A careful reading of the assailed issuances reveals that while the COA Proper found that NPAL personnel (i.e., German T. Yatco and Noreen D. Escobar) had in fact received the subject chemicals upon delivery,[62] it nonetheless invalidated Theo-Pam's Money Claim on the basis of noncompliance with "standard government procurement procedures and x x x internal control on segregation of duties and functions."[63]

The COA Proper found the following lapses: First, there were no Inspection and Acceptance Reports to support the alleged deliveries. Second, the inspection of the alleged deliveries was not conducted by the authorized property officer. Third, the NPAL personnel who received and inspected the alleged deliveries merely relied on the delivery receipts, in violation of standard government procurement procedures and internal control policies on the proper segregation of duties.[64]

The lapses are not disputed. However, the primary responsibility of complying with these procedural requirements rests on BPI and NPAL because these are internal rules. That the BPI Process Flow were internal in nature is evident from the following: (a) it was communicated only through an office memorandum[65] addressed to all BPI employees, and (b) none of the steps within the process flow requires a third-party supplier's active participation.

In other words, BPI/NPAL has no one to blame other than its own personnel if the deliveries' acceptance, inspection, and supporting documentation were not performed as required by its process flow. On the other hand, a third-party supplier's right to recover cannot be conditioned upon strict compliance with these requirements inasmuch as they are strangers to these internal rules.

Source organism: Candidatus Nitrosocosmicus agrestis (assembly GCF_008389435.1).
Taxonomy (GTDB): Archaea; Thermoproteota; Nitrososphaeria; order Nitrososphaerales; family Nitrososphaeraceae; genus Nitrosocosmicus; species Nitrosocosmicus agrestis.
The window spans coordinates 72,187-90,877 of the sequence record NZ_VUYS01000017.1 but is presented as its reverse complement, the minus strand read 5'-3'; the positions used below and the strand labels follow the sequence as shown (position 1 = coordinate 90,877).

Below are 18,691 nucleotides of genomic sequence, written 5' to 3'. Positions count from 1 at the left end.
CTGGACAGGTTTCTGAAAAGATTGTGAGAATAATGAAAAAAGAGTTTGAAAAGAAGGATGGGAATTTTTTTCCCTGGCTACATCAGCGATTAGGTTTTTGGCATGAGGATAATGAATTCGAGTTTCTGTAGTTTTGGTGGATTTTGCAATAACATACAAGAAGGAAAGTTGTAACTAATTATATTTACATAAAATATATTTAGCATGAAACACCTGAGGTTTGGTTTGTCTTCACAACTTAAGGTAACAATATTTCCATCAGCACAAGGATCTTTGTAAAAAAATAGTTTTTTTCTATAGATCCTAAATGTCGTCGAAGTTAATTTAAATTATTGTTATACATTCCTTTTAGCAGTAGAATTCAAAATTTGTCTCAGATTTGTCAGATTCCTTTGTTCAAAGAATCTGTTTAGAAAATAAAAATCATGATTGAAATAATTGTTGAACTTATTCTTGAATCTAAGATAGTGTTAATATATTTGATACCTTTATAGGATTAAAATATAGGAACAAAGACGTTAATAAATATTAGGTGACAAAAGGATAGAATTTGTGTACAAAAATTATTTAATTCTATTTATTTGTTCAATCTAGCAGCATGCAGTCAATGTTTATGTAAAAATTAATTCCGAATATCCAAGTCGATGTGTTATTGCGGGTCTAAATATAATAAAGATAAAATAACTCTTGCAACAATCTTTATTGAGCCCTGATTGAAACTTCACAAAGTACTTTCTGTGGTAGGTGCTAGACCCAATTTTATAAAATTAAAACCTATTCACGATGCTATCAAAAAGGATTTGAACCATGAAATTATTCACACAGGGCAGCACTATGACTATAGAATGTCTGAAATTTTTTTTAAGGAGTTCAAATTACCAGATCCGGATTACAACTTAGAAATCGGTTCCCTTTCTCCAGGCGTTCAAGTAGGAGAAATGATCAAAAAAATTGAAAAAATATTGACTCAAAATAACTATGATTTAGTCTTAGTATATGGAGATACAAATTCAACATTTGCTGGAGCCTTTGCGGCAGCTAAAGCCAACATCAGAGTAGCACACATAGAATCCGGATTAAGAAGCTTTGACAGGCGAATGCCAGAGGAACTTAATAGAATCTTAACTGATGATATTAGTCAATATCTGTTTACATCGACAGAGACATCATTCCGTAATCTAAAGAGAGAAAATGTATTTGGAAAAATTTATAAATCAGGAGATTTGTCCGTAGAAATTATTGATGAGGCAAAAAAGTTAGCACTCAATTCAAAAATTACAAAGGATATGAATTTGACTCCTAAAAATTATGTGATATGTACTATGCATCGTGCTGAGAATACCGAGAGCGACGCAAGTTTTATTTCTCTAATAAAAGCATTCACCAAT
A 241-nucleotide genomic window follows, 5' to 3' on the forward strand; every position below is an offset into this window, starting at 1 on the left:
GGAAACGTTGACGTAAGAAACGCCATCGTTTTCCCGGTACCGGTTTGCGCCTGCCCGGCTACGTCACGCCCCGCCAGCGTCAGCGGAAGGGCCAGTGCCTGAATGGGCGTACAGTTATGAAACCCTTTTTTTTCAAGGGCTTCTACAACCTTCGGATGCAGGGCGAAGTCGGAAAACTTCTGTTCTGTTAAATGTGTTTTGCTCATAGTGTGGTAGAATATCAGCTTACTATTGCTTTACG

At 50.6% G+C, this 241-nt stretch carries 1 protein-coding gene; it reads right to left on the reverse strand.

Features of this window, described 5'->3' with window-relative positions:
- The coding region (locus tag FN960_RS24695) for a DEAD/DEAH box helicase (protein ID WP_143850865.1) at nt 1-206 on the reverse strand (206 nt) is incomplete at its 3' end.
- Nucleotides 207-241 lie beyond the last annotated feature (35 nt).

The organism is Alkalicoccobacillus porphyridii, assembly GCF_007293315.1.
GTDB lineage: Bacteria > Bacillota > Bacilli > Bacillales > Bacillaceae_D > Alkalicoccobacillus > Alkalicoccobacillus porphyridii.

Verily, the Government Audit Code mandates complete supporting documentation for all claims against government funds. Unfortunately, the documentary/procedural deficiencies in the present case are attributable to the government's own instrumentality. Thus, the responsible personnel who are found to have been remiss in the performance of their duties must be liable for the consequences. BPI cannot conveniently hold a third party liable for the agency's own procedural oversight and continue to evade payment for goods they received and used.

To be sure, a government agency's non-compliance with its own internal control procedures does not negate actual delivery and cannot unduly deprive a supplier of its right to collect the amount corresponding to the goods it has delivered.

Theo-Pam is entitled to attorney's fees.

Theo-Pam claims that it is entitled to the payment of attorney's fees and litigation expenses amounting to P590,257.75 or 25% of BPI's total outstanding balance, as stipulated on the face of each wholesale invoice, including the appearance fee of P5,000.00 for every court appearance.

The Court partially agrees with Theo-Pam's contention.

In the past, the Court has upheld a party's right to recover attorney's fees stipulated in a written agreement, including those imprinted on the face of sales invoices.[66] The wholesale invoices in the present case contain the following statement:

TERMS: Cash upon presentation of bills unless otherwise stipulated. Interest at 12% per annum will be charge [sic] on all law suits and an additional amount equal to 25% of the total amount due and unpaid for attorney's fee and cost of the litigation will be charged xxx[67]

The parties' express stipulation on attorney's fees is a penal clause.[68] Thus, the payment thereof is in the nature of liquidated damages.[69] However, the Court finds the rate of 25% excessive. Accordingly, the Court reduces the award to a more reasonable rate of 5%.

WHEREFORE, the petition is GRANTED. The assailed Decision No. 2016-135 dated July 28, 2016 and the Resolution No. 2018-337 dated July 18, 2018 of the Commission on Audit are REVERSED and SET ASIDE.

Respondent Bureau of Plant Industry is hereby ORDERED to pay petitioner Theo-Pam Trading Corporation the value of the chemicals delivered in the subject wholesale invoices in the aggregate amount of P2,361,060.00 plus applicable interest and 5% attorney's fees.